Why does this little sticking point need to divide and conquer? What makes a white-bearded Christian God better than a black-bearded Muslim God or a non-bearded Na’vi Goddess? If He/She/It is everywhere, and can be in a rock as easily as a cloud, what does it matter what — if anything — He/She/It “looks” like?
It reminds me of a bunch of kids in a sandbox, all shouting, “My God is better than your God!”
Hey, think about it… people that have had near-death experiences always talk about a white light, anyhow. Quantum physicists support that everything is made of energy, which is light, and even that love is light. And in fact, the Christians also say that God is light (and remember, God is love, and love is light).
So that brings us back to one core truth, no matter what you believe: Everything = energy = light = love = God.
So He/She/It just looks like light: bright and white. Nothing more, nothing less, no matter what religious dogma you believe in.
Hmmm… yeah, kinda like what the bits of godliness looked like in Avatar.
The planet in the movie is called Pandora, named after the Greek legend about the world’s first woman — the Greek Eve, if you will. Zeus gave Pandora a box, and the gift of curiosity, which made her want to open the box. When she did, she released illness, diseases, labor and other “evils”… but in the bottom of the box was hope.
And that’s what we can leave Avatar with. Sure, hope can be pretty flimsy as something to hook your wagon to, but it’s something.
Bottom line, no matter how bad things get, there’s always hope.
Or better said, no matter how messed up the world around us seems, there’s only one way to go when you’re at the bottom, and that’s up.
Things WILL get better… and according to the principle of yin and yang, there’s no way it can ever be any other way but perfectly balanced.
So forget about the old viewpoint of good vs. evil and heaven vs. hell, because any “hellish” experience will always lead to something “heavenly”.
And it’s not some reward you have to wait for the afterlife to bring you… you can experience it whenever you’re ready to.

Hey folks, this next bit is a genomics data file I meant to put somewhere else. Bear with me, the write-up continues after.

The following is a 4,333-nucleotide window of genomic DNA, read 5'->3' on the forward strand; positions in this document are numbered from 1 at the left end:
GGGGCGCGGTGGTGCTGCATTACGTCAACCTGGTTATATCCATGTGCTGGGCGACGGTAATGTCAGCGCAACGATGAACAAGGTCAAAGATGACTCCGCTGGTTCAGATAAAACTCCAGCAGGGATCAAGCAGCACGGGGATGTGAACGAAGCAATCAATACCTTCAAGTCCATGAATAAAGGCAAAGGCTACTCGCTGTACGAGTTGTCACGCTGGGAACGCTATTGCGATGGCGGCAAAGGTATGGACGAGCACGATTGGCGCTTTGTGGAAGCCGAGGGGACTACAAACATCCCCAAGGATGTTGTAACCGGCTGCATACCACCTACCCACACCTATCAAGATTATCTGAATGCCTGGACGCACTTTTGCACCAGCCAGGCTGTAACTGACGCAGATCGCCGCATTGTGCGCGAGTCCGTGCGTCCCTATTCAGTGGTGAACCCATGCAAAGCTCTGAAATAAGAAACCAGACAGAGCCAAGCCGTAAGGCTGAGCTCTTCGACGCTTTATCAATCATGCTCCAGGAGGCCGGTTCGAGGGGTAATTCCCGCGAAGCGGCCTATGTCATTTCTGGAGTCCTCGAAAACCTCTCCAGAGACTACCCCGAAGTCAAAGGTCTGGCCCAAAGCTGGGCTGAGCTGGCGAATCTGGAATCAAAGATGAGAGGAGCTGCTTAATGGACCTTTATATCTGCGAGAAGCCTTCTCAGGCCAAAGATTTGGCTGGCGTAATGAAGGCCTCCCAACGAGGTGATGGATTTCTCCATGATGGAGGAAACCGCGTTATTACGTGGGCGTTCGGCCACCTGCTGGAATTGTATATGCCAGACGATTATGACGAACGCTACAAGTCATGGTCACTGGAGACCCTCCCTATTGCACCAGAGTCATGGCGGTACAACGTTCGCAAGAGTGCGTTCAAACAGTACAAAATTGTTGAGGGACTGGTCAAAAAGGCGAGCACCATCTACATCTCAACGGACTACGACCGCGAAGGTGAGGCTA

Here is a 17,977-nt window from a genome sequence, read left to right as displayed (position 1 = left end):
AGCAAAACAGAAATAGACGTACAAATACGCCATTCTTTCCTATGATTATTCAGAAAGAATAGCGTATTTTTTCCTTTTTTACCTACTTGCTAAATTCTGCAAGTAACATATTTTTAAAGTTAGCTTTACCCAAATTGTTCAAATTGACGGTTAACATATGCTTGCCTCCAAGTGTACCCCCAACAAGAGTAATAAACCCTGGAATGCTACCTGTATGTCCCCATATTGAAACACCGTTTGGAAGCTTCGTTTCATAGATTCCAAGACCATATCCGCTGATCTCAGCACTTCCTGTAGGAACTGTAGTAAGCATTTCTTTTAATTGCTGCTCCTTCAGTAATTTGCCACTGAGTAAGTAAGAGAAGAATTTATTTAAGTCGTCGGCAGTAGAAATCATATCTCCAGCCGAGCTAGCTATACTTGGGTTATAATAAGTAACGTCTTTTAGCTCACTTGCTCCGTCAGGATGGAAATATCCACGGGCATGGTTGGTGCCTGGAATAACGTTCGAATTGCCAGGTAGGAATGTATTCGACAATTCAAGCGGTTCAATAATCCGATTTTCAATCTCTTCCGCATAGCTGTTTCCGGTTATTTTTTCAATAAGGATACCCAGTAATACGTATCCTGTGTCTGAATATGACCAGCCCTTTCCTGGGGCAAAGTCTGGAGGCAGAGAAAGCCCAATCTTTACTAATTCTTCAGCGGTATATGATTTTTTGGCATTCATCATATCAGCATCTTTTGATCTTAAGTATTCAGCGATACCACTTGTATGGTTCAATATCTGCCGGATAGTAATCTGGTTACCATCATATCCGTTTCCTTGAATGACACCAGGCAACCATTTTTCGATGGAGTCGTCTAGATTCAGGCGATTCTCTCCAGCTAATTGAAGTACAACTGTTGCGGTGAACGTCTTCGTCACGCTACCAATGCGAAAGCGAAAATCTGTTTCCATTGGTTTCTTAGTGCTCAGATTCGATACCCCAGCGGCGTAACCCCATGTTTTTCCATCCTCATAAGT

The magazine The Week writes, “who else but an American could spend $400 million making a heavily computerized movie that condemns modernity and capitalism?”
That might seem like a clever statement at first, but they’re missing a few key elements.
The punchline is, James Cameron is not strictly an American. He can never be president. He, like me, was born in Canada, and spent his first 20 or so years there.
And a man who makes record-breaking blockbusters like he does is certainly not condemning capitalism. Further, a creative genius like him, who always wants to push technology further, is not condemning modernity.
It’s the same sort of black-and-white view that some religious people, like Douthat, seem to take: “If it doesn’t represent God the way I see God, then it must be anti-Christian!”
Subtle ironic humor may not be as popular here in the U.S. as it is north of the border, but here’s another beauty of Avatar:
It’s using technology to make a breathtakingly beautiful statement that technology should not be used as a weapon to destroy, but as a tool to create.
And that financial gain at the expense of human (or alien) lives is no gain at all…
But financial gain based on giving value to the Universe — for instance, in the form of a gorgeous work of art, and a highly entertaining means of escape for millions of people during tough times, that’s full of thought-provoking messages to boot — is the way life is meant to work.
Keep Unwrapping the Mysteries of Life!